If you feel uneasy that your chosen voice assistant is a woman (or a man) - be it Alexa, Siri or Google Assistant - you might be interested in Project Q. It's a gender neutral voice assistant that's been developed by a group of researchers at Copenhagen Pride.
The aim is to create a voice technology that doesn't reinforce stereotypes about who rules the roost in our homes. By playing with the frequency of recorded voice, and tweaking it to sit between 145- and 175-hertz, researchers were able to create a voice that 4,600 people agreed to be gender neutral. You can listen to the outcome below.
The voices of the digital assistants we interact with are designed thanks to hundreds of focus groups, based on the type of voice we feel most comfortable talking to. But all too often that's because of engrained stereotypes, which in turn are simply reinforced.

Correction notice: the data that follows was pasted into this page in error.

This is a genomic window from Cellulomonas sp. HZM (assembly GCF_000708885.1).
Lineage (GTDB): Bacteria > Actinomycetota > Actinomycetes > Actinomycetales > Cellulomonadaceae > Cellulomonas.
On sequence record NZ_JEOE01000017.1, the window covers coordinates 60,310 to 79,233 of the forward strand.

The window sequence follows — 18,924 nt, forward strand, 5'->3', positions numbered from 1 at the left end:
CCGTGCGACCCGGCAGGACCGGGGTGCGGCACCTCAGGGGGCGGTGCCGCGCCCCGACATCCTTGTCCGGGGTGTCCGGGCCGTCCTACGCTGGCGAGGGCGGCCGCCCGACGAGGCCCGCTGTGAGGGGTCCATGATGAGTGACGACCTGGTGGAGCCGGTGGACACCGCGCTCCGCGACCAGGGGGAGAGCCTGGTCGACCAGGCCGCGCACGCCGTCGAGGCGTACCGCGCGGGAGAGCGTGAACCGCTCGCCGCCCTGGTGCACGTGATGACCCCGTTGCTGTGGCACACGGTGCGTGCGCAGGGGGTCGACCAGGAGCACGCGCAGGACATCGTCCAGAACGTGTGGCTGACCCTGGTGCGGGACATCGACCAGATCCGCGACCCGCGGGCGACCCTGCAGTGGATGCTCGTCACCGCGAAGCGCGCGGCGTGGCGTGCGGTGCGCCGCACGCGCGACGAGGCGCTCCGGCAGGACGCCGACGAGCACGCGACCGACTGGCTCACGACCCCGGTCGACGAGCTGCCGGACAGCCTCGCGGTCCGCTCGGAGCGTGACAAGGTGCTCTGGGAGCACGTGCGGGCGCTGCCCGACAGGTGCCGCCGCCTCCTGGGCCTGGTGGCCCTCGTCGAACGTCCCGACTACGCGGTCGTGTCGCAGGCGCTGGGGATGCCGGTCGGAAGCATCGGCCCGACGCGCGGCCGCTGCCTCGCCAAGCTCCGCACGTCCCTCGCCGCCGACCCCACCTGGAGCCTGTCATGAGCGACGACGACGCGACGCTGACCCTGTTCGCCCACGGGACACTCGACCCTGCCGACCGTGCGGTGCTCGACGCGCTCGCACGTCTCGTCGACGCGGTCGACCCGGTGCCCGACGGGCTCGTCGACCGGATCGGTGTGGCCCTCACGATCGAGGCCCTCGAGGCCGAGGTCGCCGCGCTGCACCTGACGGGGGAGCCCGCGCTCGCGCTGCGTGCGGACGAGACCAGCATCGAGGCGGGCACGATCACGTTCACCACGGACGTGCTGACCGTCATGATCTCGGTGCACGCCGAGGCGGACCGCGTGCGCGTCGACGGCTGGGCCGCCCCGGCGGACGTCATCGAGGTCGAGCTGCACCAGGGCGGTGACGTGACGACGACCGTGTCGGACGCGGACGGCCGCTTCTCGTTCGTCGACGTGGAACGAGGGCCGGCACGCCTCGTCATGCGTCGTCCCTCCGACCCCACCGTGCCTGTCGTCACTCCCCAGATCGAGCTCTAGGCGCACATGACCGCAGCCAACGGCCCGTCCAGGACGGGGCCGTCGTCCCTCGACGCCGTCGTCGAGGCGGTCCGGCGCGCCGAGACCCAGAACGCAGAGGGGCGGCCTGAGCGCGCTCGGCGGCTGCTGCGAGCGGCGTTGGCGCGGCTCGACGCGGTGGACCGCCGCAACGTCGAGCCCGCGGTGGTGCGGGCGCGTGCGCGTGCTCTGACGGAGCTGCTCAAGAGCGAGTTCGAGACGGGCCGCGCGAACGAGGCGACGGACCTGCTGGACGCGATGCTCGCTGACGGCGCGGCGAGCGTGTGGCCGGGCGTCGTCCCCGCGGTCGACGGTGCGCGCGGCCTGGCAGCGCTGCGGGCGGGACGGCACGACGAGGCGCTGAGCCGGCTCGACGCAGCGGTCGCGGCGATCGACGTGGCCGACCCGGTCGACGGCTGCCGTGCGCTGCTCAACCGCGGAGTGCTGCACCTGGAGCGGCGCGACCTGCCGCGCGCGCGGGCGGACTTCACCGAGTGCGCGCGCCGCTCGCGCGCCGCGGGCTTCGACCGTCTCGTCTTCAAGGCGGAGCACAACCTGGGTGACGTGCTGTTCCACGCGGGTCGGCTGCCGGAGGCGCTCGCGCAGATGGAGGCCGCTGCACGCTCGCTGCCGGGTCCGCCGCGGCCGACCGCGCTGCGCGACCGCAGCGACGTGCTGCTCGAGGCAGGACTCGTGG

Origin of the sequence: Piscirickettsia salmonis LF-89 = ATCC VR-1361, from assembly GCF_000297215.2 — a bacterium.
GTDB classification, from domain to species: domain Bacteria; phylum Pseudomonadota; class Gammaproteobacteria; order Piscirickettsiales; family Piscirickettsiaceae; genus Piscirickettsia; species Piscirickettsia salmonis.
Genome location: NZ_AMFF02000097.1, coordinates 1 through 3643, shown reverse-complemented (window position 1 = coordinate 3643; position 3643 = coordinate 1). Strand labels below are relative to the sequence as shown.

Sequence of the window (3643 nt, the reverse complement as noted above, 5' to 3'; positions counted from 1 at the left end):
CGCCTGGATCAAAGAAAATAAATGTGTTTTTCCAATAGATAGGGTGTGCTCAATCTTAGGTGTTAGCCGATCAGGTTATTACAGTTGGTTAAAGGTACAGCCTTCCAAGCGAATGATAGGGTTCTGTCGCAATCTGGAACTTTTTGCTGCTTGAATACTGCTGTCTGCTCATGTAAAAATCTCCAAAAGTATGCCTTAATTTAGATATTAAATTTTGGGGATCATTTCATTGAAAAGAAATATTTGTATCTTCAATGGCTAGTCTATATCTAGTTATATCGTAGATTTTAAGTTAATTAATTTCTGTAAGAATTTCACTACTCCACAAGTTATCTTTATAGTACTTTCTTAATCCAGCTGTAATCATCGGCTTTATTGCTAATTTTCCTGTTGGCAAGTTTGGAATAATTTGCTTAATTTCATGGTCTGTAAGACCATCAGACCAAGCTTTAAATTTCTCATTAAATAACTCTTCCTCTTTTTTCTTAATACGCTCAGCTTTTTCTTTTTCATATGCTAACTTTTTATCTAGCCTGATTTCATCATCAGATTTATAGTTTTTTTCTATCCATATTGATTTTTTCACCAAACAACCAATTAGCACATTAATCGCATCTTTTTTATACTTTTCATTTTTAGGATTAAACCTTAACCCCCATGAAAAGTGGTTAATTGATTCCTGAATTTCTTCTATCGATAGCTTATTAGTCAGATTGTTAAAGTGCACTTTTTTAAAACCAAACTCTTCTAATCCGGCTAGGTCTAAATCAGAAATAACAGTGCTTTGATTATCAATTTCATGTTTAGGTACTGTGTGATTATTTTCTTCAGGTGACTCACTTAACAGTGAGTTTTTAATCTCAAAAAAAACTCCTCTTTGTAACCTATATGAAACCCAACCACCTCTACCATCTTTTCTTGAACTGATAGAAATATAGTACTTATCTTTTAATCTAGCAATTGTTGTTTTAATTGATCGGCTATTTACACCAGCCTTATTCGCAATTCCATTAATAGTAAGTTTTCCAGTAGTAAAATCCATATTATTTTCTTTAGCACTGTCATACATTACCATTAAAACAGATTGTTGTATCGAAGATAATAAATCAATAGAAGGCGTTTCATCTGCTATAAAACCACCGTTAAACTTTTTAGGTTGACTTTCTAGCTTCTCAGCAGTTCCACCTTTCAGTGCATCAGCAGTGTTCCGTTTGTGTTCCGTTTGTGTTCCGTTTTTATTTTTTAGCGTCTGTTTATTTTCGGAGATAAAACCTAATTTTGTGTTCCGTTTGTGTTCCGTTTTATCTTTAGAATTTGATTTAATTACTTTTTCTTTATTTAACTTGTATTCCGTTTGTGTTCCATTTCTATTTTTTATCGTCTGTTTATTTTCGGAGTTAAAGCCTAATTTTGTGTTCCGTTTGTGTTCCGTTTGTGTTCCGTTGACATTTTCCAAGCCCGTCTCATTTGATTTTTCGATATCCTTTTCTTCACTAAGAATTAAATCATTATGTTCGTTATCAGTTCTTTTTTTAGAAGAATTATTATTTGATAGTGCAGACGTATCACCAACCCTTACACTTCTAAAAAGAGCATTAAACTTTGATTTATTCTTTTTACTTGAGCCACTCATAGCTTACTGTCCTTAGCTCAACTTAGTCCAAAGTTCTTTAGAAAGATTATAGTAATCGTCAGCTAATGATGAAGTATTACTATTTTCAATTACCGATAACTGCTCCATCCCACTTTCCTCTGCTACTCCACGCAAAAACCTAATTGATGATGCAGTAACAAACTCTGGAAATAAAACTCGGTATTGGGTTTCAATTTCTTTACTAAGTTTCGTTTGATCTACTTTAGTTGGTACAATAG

‚ÄúCompanies turn to research that tells them people expect a female voice,‚ÄĚ said Julie Carpenter, at Project Q. ‚ÄúSometimes we go back to these stereotypes and what happens is we‚Äôre reinforcing them. We‚Äôre not changing them," she continued.
‚ÄúQ adds to a global discussion about who is designing gendered technology, why those choices are made, and how people feed into expectations about things like trustworthiness, intelligence, and reliability of a technology based on cultural biases rooted in their belief system about groups of people.‚ÄĚ
At The Ambient, we‚Äôre careful never to engender voice assistants when writing about them ‚Äď but that‚Äôs not how users refer to their chosen technology. How do you feel about the Q voice? And does talking to a gendered assistant weird you out? Let us know in the comments below.